Celebrating the Evolution of DiSC!
Learn the history of your DiSC Dot, join a free training session, and win DiSC give-aways.
Happy Dot Day!
On August 4th, 2007 the DiSC Dot was born. Of course, Dot Day isn’t really a holiday. However, we think it’s important because it changed how Everything DiSC used the DISC model.
14 years ago, the circular graph and a dot were introduced as a way to show a person their DiSC Style. This change allowed for increased personalization and accuracy in showing someone their DiSC Style.
It doesn’t end there. Everything DiSC is revolutionizing DiSC again!
Everything DiSC released a learning platform called Catalyst. Catalyst takes the insights from Everything DiSC and makes them interactive. It’s a tool that can help teams re-connect and engage together, digitally.
Join the celebration:
- It all began with DiSC Classic® -
Before we had our DiSC Dot, we had our DiSC Classic graph.
The classic DiSC model used 28 forced-choice questions. Learners had to choose between two words/adjectives that they felt described themself. At the end of the assessment, a learner received their DiSC Classic line graph.
The highest section of the line on Graph III indicated a person’s DiSC Style. The shape of the line also told a person their Classical Pattern.
DiSC Classic was one of the first personality and behavioral profiling tools. For as long as the report was available, it showed a person three graphs:
- Combination Graph (Graph 3)
- ‘Most Like You’ Graph (Graph 1)
- ‘Least Like You’ (Graph 2)
The three graphs caused a lot of confusion. When DiSC Classic was first created in the 1970s, it was only offered as a paper instrument. Someone taking their assessment had to manually calculate their assessment scores.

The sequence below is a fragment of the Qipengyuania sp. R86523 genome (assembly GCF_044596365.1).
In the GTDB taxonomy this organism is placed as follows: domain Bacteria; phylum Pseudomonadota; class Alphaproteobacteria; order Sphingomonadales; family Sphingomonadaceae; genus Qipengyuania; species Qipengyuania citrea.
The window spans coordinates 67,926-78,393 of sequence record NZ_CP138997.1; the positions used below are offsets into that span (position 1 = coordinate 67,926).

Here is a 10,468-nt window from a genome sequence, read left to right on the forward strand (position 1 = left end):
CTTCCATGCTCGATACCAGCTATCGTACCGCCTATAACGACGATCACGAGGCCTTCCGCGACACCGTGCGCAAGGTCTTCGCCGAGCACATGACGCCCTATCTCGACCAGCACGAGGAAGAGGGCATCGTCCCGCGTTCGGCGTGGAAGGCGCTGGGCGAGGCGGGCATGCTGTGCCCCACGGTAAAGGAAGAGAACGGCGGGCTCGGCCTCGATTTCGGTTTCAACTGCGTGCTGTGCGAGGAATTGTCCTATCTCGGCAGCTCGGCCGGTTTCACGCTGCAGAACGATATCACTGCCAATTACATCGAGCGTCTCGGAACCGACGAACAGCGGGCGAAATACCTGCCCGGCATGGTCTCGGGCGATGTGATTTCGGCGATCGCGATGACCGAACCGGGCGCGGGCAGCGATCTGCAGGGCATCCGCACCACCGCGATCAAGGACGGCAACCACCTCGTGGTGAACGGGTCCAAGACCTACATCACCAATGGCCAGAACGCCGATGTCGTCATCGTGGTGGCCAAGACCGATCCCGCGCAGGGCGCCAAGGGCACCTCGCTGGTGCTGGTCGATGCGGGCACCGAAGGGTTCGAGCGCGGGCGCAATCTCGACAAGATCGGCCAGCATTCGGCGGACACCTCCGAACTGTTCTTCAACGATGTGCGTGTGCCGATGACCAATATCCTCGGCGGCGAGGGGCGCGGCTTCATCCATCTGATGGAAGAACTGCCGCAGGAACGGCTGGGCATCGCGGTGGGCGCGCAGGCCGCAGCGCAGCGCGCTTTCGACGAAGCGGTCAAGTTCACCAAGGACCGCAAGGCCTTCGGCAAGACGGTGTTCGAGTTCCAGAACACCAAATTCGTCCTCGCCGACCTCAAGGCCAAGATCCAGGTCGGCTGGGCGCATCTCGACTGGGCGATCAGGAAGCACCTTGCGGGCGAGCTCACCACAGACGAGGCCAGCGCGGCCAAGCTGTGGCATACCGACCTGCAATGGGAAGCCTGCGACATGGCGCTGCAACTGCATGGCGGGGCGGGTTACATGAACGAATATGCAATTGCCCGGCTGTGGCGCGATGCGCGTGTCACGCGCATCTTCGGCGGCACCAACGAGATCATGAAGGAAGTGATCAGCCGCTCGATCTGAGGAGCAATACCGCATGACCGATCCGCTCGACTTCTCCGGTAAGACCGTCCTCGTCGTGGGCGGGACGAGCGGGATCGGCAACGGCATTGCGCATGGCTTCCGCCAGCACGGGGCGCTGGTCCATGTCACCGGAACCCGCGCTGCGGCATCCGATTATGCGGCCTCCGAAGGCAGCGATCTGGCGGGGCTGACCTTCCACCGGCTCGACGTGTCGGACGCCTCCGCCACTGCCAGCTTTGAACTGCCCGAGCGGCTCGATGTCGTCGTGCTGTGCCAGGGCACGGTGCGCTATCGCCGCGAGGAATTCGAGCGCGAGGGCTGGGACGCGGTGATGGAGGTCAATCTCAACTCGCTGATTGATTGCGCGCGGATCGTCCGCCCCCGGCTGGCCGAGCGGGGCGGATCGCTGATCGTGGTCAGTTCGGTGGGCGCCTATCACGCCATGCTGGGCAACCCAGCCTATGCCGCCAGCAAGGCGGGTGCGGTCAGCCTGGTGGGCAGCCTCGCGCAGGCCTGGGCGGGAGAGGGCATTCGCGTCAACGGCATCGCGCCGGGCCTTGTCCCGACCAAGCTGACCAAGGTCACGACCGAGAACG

The assessment asked a person to ‘choose’ a word as either “Most Like You” or “Least Like You”. At the end of the assessment, and person would add the scores for each section and plot their graphs. Graph III was calculated based on the totals of Graphs I and Graphs II.
The common teaching of the three graphs was that your true DiSC style was found on Graph 3 – the combination graph. The other two graphs showcased your public self (how you wanted the world to see you) or your natural self (who you really were).
The issue with the three graphs is that we don’t have three separate personalities. While this line of thinking seemed like common sense, it wasn’t true. John Wiley & Sons, the publisher of DiSC, researched this topic extensively and found that a person only has one true DiSC style.
Because the classical model didn’t use a dot, it was common to hear someone say:
- “I love how direct you are. You must be a High-D!”
- “Because I’m a High-S, I think I need more opportunities to work on a team”
The term “High ___” was a reference to how how a person’s line went. The higher the line, the more inclined a person was with their DiSC Style. If you hear someone reference a person’s style as being a “High __”, they are probably a Classic DiSC convert.
- DiSC Indra introduced the circular model -
DiSC Indra™ is the forgotten DiSC assessment.
Indra brought the mathematical rules of a circumplex (circle graph) to DiSC.